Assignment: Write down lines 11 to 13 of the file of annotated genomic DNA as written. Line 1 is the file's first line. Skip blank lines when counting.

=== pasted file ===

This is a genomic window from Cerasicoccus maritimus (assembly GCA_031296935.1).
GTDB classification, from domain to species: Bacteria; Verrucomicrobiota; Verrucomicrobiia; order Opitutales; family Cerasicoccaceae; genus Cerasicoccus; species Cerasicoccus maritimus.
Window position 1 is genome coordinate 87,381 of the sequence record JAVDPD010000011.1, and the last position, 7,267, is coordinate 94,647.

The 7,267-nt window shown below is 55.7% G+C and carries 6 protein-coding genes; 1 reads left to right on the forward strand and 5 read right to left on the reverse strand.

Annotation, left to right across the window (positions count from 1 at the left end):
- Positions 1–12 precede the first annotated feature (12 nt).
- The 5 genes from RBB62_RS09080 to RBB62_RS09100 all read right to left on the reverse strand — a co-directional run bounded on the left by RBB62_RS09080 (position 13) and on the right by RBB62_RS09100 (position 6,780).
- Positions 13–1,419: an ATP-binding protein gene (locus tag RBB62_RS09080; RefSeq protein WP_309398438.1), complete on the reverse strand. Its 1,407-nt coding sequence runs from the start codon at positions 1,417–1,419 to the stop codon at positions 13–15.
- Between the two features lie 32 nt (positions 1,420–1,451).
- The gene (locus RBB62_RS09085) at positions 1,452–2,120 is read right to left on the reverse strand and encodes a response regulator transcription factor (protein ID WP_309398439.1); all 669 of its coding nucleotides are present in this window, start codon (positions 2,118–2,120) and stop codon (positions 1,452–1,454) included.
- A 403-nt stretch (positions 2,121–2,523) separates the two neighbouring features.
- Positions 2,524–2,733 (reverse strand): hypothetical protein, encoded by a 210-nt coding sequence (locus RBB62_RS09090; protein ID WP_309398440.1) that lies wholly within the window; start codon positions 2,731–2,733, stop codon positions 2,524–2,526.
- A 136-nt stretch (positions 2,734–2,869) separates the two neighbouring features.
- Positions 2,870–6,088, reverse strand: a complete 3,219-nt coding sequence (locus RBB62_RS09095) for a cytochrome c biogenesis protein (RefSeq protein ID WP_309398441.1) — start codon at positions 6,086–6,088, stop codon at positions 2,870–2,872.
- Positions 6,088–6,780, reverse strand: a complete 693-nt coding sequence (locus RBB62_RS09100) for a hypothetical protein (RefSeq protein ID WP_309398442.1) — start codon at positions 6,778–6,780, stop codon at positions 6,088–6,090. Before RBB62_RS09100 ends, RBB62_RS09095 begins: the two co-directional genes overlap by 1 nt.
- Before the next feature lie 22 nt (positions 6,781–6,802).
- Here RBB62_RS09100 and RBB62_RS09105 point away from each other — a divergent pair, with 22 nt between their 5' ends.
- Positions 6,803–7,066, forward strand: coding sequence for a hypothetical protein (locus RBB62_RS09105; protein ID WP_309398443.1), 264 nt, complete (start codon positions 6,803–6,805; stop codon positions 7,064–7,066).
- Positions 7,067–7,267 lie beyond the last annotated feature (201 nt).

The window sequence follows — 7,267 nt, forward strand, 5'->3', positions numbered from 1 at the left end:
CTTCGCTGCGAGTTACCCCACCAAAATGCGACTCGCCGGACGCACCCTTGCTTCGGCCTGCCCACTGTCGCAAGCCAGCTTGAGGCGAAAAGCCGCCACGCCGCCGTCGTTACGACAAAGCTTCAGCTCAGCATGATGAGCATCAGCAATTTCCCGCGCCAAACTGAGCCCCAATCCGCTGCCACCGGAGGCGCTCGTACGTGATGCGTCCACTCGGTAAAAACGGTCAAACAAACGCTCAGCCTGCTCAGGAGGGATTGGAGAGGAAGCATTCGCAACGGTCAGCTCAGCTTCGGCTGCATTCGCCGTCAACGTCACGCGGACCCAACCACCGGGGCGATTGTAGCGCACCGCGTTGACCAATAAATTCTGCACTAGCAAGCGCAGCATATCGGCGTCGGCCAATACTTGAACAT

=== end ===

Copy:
- A 403-nt stretch (positions 2,121–2,523) separates the two neighbouring features.
- Positions 2,524–2,733 (reverse strand): hypothetical protein, encoded by a 210-nt coding sequence (locus RBB62_RS09090; protein ID WP_309398440.1) that lies wholly within the window; start codon positions 2,731–2,733, stop codon positions 2,524–2,526.
- A 136-nt stretch (positions 2,734–2,869) separates the two neighbouring features.